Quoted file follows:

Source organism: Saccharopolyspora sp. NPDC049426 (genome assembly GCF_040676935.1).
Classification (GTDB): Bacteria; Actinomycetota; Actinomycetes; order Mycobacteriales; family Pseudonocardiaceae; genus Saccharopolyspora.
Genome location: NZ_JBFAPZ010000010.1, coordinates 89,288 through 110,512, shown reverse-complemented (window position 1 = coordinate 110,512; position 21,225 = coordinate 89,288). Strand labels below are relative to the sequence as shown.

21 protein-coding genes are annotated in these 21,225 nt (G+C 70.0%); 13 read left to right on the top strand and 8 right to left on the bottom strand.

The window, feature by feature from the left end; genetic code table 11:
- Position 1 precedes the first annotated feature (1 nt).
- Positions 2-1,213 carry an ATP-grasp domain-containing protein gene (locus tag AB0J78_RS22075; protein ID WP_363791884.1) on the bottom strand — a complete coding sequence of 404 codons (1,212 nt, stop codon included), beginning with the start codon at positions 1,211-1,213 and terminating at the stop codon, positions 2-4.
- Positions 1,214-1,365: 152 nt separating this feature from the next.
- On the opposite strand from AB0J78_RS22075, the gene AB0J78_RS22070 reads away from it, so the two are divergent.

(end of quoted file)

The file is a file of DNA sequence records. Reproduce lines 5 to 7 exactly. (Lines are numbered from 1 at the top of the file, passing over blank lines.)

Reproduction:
The window, feature by feature from the left end; genetic code table 11:
- Position 1 precedes the first annotated feature (1 nt).
- Positions 2-1,213 carry an ATP-grasp domain-containing protein gene (locus tag AB0J78_RS22075; protein ID WP_363791884.1) on the bottom strand — a complete coding sequence of 404 codons (1,212 nt, stop codon included), beginning with the start codon at positions 1,211-1,213 and terminating at the stop codon, positions 2-4.